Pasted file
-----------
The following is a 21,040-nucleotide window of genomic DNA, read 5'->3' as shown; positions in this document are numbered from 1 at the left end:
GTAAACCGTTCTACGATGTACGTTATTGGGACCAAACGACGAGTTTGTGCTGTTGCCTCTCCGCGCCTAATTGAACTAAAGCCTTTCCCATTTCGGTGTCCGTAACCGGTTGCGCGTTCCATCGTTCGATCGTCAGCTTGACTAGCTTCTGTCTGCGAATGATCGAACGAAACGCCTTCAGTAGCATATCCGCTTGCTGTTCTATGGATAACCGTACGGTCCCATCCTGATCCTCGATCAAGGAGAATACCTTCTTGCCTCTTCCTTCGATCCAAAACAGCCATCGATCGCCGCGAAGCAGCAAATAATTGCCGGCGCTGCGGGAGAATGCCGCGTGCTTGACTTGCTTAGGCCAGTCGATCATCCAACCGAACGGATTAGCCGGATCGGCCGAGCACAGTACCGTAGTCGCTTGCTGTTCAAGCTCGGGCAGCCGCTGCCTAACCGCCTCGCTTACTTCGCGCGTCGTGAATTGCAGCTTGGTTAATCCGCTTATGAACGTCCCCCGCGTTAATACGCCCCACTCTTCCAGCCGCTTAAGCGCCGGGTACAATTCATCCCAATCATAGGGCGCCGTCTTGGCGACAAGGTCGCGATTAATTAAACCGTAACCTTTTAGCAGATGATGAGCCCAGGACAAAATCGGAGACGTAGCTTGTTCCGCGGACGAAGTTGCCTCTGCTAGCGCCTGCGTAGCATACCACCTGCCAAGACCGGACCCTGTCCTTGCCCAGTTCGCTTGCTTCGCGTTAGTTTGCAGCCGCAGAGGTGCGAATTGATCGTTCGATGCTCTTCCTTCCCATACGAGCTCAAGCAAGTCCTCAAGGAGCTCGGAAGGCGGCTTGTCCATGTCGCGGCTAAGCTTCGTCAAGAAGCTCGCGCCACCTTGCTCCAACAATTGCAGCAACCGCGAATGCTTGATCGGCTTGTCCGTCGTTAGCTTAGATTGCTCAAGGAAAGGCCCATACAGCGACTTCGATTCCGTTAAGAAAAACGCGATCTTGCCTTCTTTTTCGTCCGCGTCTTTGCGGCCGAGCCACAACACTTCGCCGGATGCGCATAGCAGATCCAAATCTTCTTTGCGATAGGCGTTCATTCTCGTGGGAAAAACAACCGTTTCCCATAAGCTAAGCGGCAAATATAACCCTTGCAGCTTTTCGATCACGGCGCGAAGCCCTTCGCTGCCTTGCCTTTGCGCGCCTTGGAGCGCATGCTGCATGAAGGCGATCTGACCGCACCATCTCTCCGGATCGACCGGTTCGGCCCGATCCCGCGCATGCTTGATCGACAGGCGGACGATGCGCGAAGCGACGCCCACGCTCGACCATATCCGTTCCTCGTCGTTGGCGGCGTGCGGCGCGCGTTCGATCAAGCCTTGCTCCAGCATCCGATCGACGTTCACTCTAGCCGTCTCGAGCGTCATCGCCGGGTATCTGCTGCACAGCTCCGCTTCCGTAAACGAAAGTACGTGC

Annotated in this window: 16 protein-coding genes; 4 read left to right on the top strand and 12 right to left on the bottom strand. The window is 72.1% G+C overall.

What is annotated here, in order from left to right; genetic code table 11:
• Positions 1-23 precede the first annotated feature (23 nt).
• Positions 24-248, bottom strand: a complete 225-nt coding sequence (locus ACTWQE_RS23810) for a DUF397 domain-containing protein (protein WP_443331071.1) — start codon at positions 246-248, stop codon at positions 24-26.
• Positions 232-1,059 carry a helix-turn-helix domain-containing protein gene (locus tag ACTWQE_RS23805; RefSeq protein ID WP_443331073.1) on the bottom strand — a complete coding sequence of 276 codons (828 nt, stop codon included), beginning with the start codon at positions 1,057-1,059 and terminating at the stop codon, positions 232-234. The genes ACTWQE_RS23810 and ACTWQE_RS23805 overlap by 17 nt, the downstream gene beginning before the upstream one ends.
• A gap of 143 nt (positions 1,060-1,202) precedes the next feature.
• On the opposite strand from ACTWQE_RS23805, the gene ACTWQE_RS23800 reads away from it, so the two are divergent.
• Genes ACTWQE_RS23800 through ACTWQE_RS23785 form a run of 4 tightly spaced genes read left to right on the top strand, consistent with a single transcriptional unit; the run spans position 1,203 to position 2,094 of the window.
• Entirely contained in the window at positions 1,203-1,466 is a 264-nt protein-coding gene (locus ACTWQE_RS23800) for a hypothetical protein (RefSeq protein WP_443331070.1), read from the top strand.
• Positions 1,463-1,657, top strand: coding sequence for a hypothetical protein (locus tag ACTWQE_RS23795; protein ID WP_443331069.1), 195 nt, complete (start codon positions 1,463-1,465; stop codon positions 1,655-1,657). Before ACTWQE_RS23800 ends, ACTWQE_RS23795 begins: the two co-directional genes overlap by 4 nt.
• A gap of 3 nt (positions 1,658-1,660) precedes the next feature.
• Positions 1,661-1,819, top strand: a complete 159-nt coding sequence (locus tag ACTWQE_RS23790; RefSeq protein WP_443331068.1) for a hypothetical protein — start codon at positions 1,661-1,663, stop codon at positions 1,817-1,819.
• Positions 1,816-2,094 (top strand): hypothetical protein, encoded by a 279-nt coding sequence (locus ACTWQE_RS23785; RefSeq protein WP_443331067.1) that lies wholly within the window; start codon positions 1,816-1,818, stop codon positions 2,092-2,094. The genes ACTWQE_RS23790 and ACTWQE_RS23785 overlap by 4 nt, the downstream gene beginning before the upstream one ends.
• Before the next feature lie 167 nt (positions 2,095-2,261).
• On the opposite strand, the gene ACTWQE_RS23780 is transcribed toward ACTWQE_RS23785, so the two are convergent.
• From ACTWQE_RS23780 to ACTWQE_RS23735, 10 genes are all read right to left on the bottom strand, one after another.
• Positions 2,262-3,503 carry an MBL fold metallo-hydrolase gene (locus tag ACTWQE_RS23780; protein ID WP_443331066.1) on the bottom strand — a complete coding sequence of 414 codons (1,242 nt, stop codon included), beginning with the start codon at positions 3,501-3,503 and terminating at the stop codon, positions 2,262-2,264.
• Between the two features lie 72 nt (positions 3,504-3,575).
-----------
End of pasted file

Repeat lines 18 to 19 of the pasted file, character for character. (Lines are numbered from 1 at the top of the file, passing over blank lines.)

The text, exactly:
• From ACTWQE_RS23780 to ACTWQE_RS23735, 10 genes are all read right to left on the bottom strand, one after another.
• Positions 2,262-3,503 carry an MBL fold metallo-hydrolase gene (locus tag ACTWQE_RS23780; protein ID WP_443331066.1) on the bottom strand — a complete coding sequence of 414 codons (1,242 nt, stop codon included), beginning with the start codon at positions 3,501-3,503 and terminating at the stop codon, positions 2,262-2,264.